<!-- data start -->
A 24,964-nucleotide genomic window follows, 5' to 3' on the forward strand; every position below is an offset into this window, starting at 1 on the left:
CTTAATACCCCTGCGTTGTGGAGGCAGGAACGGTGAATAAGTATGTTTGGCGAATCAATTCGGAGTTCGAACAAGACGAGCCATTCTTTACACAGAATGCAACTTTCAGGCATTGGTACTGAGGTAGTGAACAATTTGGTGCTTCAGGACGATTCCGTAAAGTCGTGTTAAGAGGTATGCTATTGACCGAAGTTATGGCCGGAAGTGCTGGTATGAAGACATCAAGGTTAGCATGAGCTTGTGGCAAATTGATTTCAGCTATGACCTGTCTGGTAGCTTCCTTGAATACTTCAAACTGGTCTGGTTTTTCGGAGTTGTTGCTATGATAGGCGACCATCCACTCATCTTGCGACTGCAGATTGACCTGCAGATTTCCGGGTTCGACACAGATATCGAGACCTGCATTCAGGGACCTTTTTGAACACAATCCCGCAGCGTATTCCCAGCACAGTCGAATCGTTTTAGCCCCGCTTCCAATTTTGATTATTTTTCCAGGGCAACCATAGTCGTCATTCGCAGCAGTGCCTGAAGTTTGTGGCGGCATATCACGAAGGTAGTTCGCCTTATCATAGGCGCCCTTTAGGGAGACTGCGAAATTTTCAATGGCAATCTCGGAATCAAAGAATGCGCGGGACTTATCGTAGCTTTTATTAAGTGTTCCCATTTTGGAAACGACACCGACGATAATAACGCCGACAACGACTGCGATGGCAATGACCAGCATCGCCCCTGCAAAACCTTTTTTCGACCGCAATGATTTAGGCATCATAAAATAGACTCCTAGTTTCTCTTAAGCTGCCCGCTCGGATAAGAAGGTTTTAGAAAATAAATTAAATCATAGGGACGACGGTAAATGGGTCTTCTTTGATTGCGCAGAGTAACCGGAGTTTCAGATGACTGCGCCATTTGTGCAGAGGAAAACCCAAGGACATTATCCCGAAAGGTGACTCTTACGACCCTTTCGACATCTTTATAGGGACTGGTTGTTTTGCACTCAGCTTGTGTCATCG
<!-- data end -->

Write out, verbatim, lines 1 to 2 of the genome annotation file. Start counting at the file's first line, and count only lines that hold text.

A 24,964-nucleotide genomic window follows, 5' to 3' on the forward strand; every position below is an offset into this window, starting at 1 on the left:
CTTAATACCCCTGCGTTGTGGAGGCAGGAACGGTGAATAAGTATGTTTGGCGAATCAATTCGGAGTTCGAACAAGACGAGCCATTCTTTACACAGAATGCAACTTTCAGGCATTGGTACTGAGGTAGTGAACAATTTGGTGCTTCAGGACGATTCCGTAAAGTCGTGTTAAGAGGTATGCTATTGACCGAAGTTATGGCCGGAAGTGCTGGTATGAAGACATCAAGGTTAGCATGAGCTTGTGGCAAATTGATTTCAGCTATGACCTGTCTGGTAGCTTCCTTGAATACTTCAAACTGGTCTGGTTTTTCGGAGTTGTTGCTATGATAGGCGACCATCCACTCATCTTGCGACTGCAGATTGACCTGCAGATTTCCGGGTTCGACACAGATATCGAGACCTGCATTCAGGGACCTTTTTGAACACAATCCCGCAGCGTATTCCCAGCACAGTCGAATCGTTTTAGCCCCGCTTCCAATTTTGATTATTTTTCCAGGGCAACCATAGTCGTCATTCGCAGCAGTGCCTGAAGTTTGTGGCGGCATATCACGAAGGTAGTTCGCCTTATCATAGGCGCCCTTTAGGGAGACTGCGAAATTTTCAATGGCAATCTCGGAATCAAAGAATGCGCGGGACTTATCGTAGCTTTTATTAAGTGTTCCCATTTTGGAAACGACACCGACGATAATAACGCCGACAACGACTGCGATGGCAATGACCAGCATCGCCCCTGCAAAACCTTTTTTCGACCGCAATGATTTAGGCATCATAAAATAGACTCCTAGTTTCTCTTAAGCTGCCCGCTCGGATAAGAAGGTTTTAGAAAATAAATTAAATCATAGGGACGACGGTAAATGGGTCTTCTTTGATTGCGCAGAGTAACCGGAGTTTCAGATGACTGCGCCATTTGTGCAGAGGAAAACCCAAGGACATTATCCCGAAAGGTGACTCTTACGACCCTTTCGACATCTTTATAGGGACTGGTTGTTTTGCACTCAGCTTGTGTCATCG